Like Brezhnev… many in Fianna Fáil Are Riding The Rails With The Blinds Down

This week’s column appeared on Broadsheet.ie on May 10th and opens with an old Soviet era story contrasting the leadership styles of Stalin, Khrushchev and Brezhnev and moves on to me suggesting that the fence-sitters, the undecideds, in the Fianna Fáil parliamentary party are acting like latter-day Brezhnevs… hoping to survive just long enough to pass on the huge problems they can see, but ignore, to someone else. I also take a quick pre-campaign look at the upcoming Dublin Bay South by-election #DBSBE21

There’s a Soviet era story comparing the leadership styles of three of its former leaders: Stalin, Khrushchev and Brezhnev.

It goes like this. The three leaders are sitting in the plush compartment of a special politburo train traveling across the western Siberian plain.

The train suddenly stops in the middle of nowhere. The leaders send for the train manager. He informs them that the driver, co-driver and engineers have gone on strike and are refusing to move the train another centimetre.

Stalin tells Khrushchev and Brezhnev: “I’ll deal with this”. He climbs down from the carriage and walks to the front of the train to berate the crew.

Before the great leader can utter a word, the driver complains vocally that he hasn’t been paid in weeks, hasn’t eaten or slept over the past 24 hours and has just heard that his brothers have been arrested and sent to a gulag.

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This is an important week for relations across these islands

This week’s Broadsheet column examines how the week beginning Monday March 22 may be a more important one for the medium to long term future of relations on this island that the one before, even though that week featured several important set-piece speeches by An Taoiseach, Micheál Martin on the North and the relations with UK and the EU post Brexit. My argument is not that the Taoiseach said anything wrong – he didn’t. My problem is with what he didn’t say.  On Unity.  I suspect the Taoiseach believes he is far ahead of public opinion in not discussing unity or constitutional change. The reality, I fear, is that Mr Martin is perilously far behind where the centre ground of nationalist and republican opinion public is, North and South.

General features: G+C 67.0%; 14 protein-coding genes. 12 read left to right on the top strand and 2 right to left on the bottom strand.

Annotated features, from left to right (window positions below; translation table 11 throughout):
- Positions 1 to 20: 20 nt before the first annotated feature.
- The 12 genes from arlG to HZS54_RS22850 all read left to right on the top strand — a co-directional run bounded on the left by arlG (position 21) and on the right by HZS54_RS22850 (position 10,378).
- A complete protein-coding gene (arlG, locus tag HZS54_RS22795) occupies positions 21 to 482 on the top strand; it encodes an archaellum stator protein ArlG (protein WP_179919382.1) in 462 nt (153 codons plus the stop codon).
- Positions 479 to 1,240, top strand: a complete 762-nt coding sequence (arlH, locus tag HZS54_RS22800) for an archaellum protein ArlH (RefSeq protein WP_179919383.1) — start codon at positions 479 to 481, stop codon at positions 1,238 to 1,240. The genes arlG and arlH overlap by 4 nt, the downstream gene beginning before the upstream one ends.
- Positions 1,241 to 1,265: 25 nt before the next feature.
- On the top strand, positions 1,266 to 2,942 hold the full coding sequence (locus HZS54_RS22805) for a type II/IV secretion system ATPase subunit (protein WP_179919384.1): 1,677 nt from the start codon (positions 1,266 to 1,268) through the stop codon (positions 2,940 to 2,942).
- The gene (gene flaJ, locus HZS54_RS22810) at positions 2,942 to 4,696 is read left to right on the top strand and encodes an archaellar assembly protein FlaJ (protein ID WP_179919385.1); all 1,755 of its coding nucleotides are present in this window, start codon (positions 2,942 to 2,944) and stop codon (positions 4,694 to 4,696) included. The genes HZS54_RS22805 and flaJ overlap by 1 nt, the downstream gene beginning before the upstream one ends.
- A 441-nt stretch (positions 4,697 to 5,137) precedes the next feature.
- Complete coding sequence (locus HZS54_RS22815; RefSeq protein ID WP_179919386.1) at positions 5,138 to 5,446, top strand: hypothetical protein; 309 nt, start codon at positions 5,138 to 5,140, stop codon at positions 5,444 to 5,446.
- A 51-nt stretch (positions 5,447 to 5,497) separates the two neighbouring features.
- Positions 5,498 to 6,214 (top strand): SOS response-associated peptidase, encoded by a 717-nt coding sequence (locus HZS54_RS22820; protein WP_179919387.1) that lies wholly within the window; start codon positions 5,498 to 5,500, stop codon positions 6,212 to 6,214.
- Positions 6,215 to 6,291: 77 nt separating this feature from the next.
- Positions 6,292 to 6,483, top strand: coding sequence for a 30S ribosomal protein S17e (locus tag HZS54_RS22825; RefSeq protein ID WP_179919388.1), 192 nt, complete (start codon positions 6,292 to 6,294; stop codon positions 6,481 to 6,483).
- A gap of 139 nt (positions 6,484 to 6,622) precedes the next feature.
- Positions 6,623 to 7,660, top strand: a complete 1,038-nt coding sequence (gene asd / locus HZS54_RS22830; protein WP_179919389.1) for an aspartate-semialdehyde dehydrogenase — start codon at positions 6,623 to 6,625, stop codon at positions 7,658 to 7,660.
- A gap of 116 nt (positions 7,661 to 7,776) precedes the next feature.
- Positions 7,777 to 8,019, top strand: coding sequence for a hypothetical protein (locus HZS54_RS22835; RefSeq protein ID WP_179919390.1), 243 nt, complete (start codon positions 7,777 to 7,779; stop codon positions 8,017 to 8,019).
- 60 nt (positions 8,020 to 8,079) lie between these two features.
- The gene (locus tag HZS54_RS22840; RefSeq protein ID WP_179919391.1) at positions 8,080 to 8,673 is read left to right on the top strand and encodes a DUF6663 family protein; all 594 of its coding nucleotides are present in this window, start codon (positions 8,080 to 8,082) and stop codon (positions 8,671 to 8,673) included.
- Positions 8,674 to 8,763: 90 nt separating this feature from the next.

Jim O’Callaghan TD delivering his Cambridge Speech on Unity

Given the week that was in it, with St Patrick’s Day and all, and the impressive number of virtual calls and speeches made by An Taoiseach, Micheál Martin, you’d be forgiven for thinking that last week would have been a more important week for the future of relationships on these islands than this week. But it wasn’t.

To his credit, An Taoiseach seized every opportunity presented to him to speak in detail about what he called the “whole new category of challenges that we have had to deal with” following Brexit. He did so with conviction and belief.

In addition to his crucial virtual Oval Office face-to-face with President Biden and Vice President Harris, he had high profile speeches and exchanges with both the prestigious Brookings and Edward M. Kennedy institutes, plus a range of other important calls and engagements.

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